Laser additive manufacturing (LAM) based on laser powder bed fusion (LPBF) can be used to make components with complex shapes layer by layer from a CAD drawing or other digital design. The technique has now been used widely in the fields of aerospace, energy, and medicine. However, despite the precision that is achievable it suffers one critically limiting shortcoming when metal components are to be fabricated: the components can end up region regions of porosity, incompletely fuse, or develop cracks.

Materials scientists from the University of Sheffield have now worked with mechanical engineers from University College London and colleagues at The European Synchrotron, in Grenoble, France, have used ultrafast, in situ X-ray synchrotron imaging to look at the sintering processes that take place in LAM to help them understand why porosity arises. Porosity can lead to insidious weaknesses in safety-critical metallic components.

The team has also looked closely at the melt pool dynamics, keyhole porosity, and how spatter occurs during the fabrication process to clarify how this affects the layers as they are built up to make a component. Fundamentally, the new insights in these problems could help those using LAM to make metallic components to tune the processes and timings thereof to reduce the formation of pores. Similarly, their findings should also help reduce the amount of spattering that occurs, this leads to roughening of surfaces, contamination of the melt pool, and ultimately reduced integrity of the layers as they combine to form the final product [Chen, Y. et al. Appl. Mater. Today (2020); DOI: 10.1016/j.apmt.2020.100650].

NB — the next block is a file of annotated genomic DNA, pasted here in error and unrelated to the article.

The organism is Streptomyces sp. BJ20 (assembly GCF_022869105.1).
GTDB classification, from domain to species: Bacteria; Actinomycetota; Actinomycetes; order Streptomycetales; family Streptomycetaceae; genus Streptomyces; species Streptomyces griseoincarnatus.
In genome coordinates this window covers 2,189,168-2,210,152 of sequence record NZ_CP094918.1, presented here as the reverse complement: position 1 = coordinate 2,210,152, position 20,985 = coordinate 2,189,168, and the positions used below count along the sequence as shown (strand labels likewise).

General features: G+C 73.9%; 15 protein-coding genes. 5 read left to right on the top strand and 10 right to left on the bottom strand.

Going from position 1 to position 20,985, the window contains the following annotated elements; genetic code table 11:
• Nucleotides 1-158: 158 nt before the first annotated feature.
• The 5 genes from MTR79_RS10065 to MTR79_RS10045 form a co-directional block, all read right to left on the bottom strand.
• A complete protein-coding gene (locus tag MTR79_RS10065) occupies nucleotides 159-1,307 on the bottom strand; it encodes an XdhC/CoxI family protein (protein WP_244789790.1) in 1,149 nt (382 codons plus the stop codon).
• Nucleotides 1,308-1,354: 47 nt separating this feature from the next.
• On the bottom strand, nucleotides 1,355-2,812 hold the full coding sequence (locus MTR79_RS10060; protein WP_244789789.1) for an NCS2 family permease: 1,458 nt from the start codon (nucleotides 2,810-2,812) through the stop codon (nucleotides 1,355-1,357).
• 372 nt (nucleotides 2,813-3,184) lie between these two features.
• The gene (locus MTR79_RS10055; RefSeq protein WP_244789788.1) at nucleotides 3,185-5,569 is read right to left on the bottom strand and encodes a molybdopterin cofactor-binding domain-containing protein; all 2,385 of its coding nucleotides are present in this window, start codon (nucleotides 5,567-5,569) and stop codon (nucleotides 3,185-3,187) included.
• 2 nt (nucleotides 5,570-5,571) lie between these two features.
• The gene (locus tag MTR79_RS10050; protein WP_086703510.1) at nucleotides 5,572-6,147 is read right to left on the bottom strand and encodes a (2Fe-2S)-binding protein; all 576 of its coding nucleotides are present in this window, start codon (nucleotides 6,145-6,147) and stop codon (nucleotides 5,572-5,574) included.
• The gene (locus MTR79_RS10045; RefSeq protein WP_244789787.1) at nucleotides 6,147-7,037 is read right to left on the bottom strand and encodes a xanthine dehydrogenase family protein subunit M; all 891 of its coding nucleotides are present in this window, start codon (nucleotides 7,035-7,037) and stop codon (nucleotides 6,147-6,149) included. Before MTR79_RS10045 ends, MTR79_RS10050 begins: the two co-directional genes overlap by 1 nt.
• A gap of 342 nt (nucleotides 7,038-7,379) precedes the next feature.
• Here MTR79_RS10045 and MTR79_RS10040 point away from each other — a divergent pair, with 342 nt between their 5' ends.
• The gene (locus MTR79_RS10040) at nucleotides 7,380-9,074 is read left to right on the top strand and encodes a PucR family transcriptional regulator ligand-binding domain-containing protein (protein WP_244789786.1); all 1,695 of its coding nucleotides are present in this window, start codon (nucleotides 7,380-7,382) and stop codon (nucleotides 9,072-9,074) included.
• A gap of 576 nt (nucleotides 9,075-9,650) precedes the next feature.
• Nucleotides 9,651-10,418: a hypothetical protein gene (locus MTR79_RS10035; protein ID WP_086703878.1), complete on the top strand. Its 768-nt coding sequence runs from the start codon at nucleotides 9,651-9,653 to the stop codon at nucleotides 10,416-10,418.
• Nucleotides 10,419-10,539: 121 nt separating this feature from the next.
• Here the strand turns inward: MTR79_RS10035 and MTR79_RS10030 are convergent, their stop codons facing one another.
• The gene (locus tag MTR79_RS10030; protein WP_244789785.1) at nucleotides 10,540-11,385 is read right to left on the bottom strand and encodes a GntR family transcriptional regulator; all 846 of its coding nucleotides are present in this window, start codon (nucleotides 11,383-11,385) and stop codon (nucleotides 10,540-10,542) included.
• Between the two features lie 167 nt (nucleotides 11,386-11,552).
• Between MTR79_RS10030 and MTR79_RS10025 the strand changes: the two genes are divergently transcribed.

The team adds that it is the employment of the laser in keyhole mode that is most problematic when it comes to porosity and spatter. "The laser-matter interaction is very complex due to strong vaporization of material from the molten pool and the flow of molten metal in the keyhole, driven by recoil pressure and Marangoni convection," the team explains. They point out that there are significant benefits to using keyhole mode but users must consider the problems that can arise. The new work offers a new perspective on the parameters that might be employed to reduce the problems and allow precision components that have high integrity to be fabricated.

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